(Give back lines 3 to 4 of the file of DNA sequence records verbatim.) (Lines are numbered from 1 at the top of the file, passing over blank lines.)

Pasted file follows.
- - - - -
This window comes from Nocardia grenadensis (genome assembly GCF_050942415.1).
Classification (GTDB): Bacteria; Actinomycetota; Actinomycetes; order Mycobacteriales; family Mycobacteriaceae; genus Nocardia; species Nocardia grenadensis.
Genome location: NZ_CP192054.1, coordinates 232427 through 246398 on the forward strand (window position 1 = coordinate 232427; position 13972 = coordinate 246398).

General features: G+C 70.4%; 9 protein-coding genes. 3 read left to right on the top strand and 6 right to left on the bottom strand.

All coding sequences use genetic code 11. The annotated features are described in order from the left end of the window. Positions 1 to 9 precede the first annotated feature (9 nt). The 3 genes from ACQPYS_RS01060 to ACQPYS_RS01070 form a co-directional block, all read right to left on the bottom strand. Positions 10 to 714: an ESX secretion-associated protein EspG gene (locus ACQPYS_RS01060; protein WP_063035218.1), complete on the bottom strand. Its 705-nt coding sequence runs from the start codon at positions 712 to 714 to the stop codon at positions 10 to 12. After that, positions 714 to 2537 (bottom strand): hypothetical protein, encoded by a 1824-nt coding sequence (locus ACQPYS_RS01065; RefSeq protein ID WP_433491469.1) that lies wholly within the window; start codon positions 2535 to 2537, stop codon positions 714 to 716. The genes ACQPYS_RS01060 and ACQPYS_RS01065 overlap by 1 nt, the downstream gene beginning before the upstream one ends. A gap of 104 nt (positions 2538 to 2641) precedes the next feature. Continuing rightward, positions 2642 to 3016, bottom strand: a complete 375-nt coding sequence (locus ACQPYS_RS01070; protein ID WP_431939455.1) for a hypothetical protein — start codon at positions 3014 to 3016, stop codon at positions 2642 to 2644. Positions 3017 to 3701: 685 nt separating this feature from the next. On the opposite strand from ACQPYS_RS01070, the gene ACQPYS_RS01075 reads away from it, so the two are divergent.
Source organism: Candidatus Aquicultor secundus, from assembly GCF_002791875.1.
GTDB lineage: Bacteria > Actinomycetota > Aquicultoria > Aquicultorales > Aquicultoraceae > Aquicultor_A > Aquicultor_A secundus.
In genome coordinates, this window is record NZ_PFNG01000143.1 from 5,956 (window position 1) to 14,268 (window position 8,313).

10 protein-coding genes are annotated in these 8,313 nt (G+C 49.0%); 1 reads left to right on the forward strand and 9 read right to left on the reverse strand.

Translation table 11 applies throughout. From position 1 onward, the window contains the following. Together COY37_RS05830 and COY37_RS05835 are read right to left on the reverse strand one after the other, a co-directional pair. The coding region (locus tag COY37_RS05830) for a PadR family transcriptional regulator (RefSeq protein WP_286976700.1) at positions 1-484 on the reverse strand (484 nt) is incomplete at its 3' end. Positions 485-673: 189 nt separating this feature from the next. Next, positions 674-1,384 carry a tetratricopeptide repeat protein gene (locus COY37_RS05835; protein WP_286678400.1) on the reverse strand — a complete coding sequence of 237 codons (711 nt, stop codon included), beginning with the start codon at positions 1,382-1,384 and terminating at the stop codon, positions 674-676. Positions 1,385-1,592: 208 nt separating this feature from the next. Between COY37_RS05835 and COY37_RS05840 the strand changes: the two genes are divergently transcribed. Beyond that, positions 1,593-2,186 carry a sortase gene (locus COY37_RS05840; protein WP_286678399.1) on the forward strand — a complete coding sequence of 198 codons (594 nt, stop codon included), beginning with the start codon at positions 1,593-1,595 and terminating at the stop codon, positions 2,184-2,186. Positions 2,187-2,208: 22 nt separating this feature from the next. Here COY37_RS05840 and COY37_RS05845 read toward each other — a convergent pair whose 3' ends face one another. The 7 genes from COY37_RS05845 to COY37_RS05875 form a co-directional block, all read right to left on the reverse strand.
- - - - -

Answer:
Genome location: NZ_CP192054.1, coordinates 232427 through 246398 on the forward strand (window position 1 = coordinate 232427; position 13972 = coordinate 246398).

General features: G+C 70.4%; 9 protein-coding genes. 3 read left to right on the top strand and 6 right to left on the bottom strand.